Except, after I had Jensen, I gained a community that helped and uplifted me as much as they could.

With Mila, I felt completely alone.

Now that she’s three and Jensen would be five, I’ve lived with anxiety and depression for quite a while. I’ve talked to my new therapist for a year and she’s been a big help with my mental health. It makes me wish I would have gotten help sooner.

We all live in a world where social media rules all. People can project to you happy faces and times, but there’s a side to a people’s lives we don’t see. Not talking about maternal mental health and the challenges of motherhood can be especially damaging to new moms. They might think their emotions to how they’re handling motherhood is wrong, but it’s not.

As a mother who has lived through their child die and then dealt with intense mental health issues after their living child, I’m here to tell all mothers, they’re not alone.

It’s time to make over motherhood. That doesn’t mean putting our best foot forward on social media or how we present ourself to the world. It means showing the struggle and letting others know there is help out there.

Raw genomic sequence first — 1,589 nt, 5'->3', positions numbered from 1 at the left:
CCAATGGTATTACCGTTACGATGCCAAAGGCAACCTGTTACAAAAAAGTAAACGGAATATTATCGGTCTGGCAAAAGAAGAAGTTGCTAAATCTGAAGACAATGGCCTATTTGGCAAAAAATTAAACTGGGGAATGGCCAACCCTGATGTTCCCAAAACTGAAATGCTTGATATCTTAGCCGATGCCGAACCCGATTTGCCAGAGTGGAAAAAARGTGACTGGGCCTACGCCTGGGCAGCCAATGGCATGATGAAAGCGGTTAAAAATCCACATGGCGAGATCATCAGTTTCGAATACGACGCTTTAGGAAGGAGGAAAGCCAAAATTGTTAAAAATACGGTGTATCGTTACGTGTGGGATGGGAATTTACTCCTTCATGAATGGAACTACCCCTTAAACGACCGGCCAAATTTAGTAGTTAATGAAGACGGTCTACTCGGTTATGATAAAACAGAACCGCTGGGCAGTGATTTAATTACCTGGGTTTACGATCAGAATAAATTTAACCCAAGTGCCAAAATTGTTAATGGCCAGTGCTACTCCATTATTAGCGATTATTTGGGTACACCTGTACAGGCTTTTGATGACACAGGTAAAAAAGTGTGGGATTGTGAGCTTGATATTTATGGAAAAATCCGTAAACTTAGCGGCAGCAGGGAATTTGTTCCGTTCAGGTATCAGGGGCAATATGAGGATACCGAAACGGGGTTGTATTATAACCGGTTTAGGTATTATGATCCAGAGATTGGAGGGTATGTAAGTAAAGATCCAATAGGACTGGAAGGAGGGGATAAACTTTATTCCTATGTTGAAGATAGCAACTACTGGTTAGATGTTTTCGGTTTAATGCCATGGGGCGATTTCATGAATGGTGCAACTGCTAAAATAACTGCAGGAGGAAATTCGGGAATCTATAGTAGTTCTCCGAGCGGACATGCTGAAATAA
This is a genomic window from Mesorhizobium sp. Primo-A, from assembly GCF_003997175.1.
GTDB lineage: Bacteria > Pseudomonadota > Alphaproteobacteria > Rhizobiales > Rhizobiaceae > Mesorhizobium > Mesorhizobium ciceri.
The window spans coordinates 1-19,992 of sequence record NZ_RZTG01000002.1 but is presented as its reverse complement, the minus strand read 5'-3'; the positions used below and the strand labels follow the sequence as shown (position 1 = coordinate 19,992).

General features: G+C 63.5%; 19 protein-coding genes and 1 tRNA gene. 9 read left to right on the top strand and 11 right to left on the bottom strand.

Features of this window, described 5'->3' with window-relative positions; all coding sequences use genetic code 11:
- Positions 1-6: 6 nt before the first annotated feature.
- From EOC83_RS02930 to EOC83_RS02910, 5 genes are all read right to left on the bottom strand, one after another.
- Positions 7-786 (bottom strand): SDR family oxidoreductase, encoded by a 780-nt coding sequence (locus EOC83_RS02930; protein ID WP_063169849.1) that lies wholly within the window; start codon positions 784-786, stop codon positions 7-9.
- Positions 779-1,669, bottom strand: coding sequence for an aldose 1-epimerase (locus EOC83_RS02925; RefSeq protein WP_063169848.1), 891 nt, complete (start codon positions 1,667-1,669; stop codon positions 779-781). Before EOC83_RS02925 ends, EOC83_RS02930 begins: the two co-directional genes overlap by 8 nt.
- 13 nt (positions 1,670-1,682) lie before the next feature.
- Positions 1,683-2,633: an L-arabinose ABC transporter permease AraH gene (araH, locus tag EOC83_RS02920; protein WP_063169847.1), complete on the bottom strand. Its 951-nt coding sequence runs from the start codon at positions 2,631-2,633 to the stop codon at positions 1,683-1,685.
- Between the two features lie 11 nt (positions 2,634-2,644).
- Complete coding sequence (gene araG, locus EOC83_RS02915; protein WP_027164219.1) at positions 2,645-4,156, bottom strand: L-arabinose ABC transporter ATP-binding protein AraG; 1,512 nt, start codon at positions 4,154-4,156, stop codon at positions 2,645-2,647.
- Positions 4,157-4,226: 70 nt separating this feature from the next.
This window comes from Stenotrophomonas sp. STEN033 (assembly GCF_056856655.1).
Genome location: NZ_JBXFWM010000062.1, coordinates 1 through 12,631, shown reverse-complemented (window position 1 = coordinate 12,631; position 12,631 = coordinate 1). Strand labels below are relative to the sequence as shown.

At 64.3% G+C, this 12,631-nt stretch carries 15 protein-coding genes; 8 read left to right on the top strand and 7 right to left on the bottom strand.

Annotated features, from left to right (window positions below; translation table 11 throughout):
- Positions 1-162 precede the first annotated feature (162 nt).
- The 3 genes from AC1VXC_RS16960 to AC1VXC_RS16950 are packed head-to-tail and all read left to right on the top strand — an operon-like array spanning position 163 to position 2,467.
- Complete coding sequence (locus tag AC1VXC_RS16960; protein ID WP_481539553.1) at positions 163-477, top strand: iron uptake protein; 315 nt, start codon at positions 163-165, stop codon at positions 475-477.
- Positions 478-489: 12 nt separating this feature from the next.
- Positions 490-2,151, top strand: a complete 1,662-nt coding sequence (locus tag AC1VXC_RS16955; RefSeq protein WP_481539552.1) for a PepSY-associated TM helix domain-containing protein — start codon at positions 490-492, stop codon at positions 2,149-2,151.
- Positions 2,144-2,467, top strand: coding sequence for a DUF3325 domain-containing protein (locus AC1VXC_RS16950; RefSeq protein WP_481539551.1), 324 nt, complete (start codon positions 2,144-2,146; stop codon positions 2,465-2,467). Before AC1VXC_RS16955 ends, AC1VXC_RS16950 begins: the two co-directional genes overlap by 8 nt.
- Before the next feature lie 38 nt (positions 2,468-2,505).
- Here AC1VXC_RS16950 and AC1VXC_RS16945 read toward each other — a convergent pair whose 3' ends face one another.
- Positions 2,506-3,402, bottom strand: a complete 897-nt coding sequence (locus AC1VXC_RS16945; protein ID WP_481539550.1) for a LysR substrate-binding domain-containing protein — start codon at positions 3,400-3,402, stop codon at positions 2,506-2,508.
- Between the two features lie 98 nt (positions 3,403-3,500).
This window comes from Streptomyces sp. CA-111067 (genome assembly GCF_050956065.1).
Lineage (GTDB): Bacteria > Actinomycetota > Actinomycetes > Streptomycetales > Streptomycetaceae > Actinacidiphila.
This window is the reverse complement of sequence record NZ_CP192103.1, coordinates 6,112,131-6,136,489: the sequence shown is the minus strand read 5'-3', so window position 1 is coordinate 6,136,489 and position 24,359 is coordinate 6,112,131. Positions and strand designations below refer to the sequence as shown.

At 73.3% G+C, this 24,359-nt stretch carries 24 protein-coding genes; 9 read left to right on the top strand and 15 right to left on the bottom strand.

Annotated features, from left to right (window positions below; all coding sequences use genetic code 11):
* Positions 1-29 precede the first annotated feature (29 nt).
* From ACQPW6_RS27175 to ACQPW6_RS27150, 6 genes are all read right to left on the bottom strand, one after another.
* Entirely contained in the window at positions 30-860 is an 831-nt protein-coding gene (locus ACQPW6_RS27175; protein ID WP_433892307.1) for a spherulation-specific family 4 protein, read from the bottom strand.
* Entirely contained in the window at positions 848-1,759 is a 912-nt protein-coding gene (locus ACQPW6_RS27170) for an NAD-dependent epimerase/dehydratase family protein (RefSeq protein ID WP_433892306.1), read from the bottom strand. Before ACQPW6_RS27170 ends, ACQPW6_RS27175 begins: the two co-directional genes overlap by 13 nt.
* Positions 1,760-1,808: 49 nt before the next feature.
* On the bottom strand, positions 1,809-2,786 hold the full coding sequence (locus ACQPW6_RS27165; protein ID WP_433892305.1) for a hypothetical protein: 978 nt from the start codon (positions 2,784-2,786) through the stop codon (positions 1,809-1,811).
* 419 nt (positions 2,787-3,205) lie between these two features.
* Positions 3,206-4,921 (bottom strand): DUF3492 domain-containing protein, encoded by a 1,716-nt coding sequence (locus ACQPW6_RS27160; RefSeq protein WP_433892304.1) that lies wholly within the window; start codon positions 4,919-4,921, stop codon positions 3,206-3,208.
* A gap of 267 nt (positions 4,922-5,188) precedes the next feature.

Please know you’re not alone in your maternal mental health struggles. Reach out for help if you need it. You deserve the same love and care you give your child.

I promise, you’re worth it.

Here’s some information about Maternal Mental Health Week. If you can, share some information to help another mom out. If you’re feeling brave, you can share your story too.

You are never alone.

Resources:

Jensen is FIVE.

I always need a few days after Jensen’s birthday to collect all my thoughts.

Five feels really big. He should be half a decade old. That realization is hard to wrap my mind around. Then I remember, I have to live the rest of my life without him. It’s a mix of seeing Mila grow older and knowing five holds so much that really brought me to a dark space this year.

Not that every year isn’t hard because having your child die really sucks.

Anyways, Jensen’s actual birthday was everything it needed to be. We still celebrate his birthday and I probably always will.

This year, I wanted to do an activity a five-year-old would love to do. So, we went to the zoo.